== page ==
American Cancer Society // Infographics // 2021
Colorectal cancer is the third most common cancer in both men and women in the US. Routine testing can help prevent colorectal cancer or find it at an early stage, when it’s smaller and easier to treat. If it’s found early, the 5-year survival rate is 90%. Many more lives could be saved by understanding colorectal cancer risks, increasing screening rates, and making lifestyle changes.
The 5-year survival rate is 91% if colorectal cancer is found at the local stage. However, only 38% of colorectal cancer cases are diagnosed at an early stage. This is partly due to low testing rates.
Anyone can get colorectal cancer, but some people are at an increased risk.
Gender: Colorectal cancer is more common in men and than in women.
Race/Ethnicity: Colorectal cancer incidence rates are highest in African American men and women, followed closely by the American Indian/Alaska Native population. The rates of colorectal cancer in non-Hispanic White and Hispanic/Latino populations are lower than these populations. Asian/Pacific Islander men and women have the lowest rates of colorectal cancer.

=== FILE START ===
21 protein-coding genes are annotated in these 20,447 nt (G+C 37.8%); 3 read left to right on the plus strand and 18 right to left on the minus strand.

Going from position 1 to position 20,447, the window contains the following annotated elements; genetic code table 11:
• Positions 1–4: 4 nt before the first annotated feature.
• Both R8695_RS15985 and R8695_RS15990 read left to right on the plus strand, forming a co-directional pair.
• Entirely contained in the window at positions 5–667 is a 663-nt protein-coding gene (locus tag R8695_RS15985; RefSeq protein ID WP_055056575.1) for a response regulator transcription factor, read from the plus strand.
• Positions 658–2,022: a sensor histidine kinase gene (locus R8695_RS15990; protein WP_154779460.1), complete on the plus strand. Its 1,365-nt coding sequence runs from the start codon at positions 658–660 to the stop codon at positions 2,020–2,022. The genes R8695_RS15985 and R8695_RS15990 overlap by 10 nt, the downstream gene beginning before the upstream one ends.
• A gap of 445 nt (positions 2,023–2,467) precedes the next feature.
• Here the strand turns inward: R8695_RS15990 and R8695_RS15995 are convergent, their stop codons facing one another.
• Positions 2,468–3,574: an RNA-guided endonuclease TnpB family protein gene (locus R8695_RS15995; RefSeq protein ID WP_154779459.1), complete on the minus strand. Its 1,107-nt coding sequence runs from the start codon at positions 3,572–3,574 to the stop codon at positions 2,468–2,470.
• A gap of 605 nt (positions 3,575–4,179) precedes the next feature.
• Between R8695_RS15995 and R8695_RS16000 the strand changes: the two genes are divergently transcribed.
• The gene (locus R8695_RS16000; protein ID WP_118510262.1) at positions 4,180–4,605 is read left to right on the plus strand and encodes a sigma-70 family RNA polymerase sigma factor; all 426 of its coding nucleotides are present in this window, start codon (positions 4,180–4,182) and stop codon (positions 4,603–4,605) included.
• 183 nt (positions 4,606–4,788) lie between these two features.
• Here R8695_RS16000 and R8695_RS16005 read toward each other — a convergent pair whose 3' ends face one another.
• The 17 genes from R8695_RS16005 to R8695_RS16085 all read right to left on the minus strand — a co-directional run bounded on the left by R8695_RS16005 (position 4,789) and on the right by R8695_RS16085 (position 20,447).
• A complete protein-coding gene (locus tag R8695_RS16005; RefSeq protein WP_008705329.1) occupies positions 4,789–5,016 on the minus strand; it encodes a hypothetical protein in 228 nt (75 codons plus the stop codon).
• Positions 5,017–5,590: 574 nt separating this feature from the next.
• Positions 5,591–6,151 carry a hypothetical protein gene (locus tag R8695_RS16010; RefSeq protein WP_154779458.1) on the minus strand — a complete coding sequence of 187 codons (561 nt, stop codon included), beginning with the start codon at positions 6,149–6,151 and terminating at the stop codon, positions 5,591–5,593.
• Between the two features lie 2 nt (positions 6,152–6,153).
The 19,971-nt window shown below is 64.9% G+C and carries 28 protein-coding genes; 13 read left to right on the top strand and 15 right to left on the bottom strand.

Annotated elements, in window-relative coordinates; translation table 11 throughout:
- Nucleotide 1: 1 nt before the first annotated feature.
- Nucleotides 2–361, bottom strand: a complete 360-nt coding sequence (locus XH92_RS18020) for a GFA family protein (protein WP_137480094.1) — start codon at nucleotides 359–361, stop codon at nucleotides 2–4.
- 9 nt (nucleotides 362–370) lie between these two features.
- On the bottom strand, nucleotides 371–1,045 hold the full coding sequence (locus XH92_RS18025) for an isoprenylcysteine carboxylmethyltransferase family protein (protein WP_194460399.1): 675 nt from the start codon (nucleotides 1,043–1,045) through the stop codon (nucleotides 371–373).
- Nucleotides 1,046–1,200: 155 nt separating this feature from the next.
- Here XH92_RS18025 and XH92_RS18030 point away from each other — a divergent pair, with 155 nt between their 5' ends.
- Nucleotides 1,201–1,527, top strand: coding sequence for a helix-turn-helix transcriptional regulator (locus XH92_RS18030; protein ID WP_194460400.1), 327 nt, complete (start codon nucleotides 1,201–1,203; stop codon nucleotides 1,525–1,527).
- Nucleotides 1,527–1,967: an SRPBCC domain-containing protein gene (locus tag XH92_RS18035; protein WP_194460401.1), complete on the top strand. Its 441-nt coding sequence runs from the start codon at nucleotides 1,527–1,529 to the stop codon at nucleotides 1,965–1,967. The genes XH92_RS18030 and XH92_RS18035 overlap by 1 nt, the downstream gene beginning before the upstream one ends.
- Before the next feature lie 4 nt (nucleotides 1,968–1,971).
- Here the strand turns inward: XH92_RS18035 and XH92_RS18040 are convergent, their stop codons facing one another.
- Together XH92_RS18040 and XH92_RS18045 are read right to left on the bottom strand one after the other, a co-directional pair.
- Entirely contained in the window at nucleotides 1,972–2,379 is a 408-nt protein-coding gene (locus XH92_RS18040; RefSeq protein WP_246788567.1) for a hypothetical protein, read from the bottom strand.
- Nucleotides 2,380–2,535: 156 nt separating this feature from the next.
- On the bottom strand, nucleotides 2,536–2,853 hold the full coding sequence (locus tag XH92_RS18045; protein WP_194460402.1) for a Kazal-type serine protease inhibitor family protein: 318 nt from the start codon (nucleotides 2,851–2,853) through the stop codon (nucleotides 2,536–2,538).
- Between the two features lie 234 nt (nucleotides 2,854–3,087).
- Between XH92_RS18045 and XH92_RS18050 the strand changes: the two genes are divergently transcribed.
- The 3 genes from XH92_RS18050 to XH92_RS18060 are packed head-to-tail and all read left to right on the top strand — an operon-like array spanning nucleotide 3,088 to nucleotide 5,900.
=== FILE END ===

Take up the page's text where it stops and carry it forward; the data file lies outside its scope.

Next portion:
If You’re Age 45 or Older, Talk to Your Doctor About Getting Screened.
For average-risk individuals with no symptoms, testing should begin at age 45. If you have any of the risk factors or are experiencing symptoms, speak to your healthcare provider right away. Symptoms include rectal bleeding, blood in the stool, dark- or black-colored stools, change in shape of stool, lower stomach cramping, unnecessary urge to have a bowel movement, prolonged constipation or diarrhea, and unintentional weight loss.
Several types of screening tests can be used. Talk to your health care provider about which ones might be good options for you. No matter which test you choose, the most important thing is to get tested.
Guaiac-based Fecal Occult Blood Test/Fecal Immunochemical Test:
Can detect blood in stool caused by tumors or polyps. Health care provider gives patient at-home kit.
Multi-targeted stool DNA test (MT-sDNA):
Looks for certain DNA changes from cancer or polyps. Health care provider has kit sent to patient.
Direct exam of colon and rectum. Polyps removed if present. Required for abnormal results from other tests.
Detailed, cross-sectional, 2-D or 3-D views of the colon and rectum with an x-ray machine linked to a computer
Reduce your risk by managing your diet, weight, and physical activity, and by avoiding tobacco and alcohol.
The American Cancer Society is a global grassroots force of nearly two million strong. Our mission is to save lives, celebrate lives, and lead the fight for a world without cancer.
Learn More // cancer.org/colon
Detect it Early // cancer.org/colontesting
Live Healthy // cancer.org/nupa
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